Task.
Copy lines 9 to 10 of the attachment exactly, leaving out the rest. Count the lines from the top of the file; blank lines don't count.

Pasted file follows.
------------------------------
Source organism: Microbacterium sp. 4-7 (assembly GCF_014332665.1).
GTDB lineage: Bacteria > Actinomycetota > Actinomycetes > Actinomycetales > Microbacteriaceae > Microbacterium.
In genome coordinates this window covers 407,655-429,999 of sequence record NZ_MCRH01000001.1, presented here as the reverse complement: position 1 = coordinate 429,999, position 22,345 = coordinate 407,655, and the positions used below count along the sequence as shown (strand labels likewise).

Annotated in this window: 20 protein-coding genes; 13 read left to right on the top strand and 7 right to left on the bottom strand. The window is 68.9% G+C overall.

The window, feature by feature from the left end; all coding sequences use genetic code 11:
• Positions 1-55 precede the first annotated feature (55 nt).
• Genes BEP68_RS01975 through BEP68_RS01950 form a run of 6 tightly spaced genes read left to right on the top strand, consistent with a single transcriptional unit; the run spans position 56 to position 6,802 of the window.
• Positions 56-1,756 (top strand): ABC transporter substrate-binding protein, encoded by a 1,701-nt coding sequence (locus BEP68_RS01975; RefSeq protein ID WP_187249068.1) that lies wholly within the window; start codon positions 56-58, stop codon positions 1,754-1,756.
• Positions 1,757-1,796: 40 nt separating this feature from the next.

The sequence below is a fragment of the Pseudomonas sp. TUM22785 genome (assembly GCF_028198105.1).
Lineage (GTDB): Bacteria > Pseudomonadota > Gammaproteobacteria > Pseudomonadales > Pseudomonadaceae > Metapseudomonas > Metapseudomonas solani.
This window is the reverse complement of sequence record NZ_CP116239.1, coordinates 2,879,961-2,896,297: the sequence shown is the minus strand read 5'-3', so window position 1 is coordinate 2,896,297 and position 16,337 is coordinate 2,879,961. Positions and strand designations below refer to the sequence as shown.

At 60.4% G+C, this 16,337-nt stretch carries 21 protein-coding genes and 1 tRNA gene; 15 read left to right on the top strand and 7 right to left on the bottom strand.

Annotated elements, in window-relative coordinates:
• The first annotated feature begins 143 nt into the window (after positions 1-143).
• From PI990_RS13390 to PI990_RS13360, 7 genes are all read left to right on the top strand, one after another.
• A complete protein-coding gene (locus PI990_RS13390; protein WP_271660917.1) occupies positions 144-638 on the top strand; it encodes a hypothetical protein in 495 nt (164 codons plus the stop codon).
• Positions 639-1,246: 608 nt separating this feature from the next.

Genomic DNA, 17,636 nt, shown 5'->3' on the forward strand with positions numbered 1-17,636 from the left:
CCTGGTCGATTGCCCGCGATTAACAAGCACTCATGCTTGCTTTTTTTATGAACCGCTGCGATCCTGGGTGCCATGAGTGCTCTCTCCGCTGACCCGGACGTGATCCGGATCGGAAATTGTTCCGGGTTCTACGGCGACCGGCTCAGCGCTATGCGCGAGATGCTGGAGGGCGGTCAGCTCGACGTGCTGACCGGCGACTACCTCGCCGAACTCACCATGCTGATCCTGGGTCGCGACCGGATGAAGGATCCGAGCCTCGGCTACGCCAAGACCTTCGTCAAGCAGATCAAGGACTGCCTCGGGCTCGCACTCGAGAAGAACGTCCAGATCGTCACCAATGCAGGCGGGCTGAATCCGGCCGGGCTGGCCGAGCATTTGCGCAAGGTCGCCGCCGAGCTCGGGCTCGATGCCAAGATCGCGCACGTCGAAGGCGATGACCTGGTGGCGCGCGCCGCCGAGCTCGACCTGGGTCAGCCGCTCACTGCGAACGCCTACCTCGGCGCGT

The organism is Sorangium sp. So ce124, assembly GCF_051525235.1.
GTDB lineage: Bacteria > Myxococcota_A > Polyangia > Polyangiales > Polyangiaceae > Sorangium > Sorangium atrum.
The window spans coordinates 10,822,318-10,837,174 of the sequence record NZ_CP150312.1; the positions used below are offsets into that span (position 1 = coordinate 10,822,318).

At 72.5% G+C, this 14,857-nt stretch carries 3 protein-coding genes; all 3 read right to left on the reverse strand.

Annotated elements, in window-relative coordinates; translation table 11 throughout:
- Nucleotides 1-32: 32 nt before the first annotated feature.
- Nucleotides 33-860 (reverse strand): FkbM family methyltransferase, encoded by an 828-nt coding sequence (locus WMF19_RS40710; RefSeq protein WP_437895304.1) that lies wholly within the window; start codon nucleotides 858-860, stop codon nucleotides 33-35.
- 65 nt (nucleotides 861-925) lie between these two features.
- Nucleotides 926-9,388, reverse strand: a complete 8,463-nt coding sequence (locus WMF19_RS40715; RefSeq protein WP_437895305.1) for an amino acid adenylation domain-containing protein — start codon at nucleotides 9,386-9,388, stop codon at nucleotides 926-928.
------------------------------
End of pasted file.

• Positions 1,757-1,796: 40 nt separating this feature from the next.

The sequence below is a fragment of the Pseudomonas sp. TUM22785 genome (assembly GCF_028198105.1).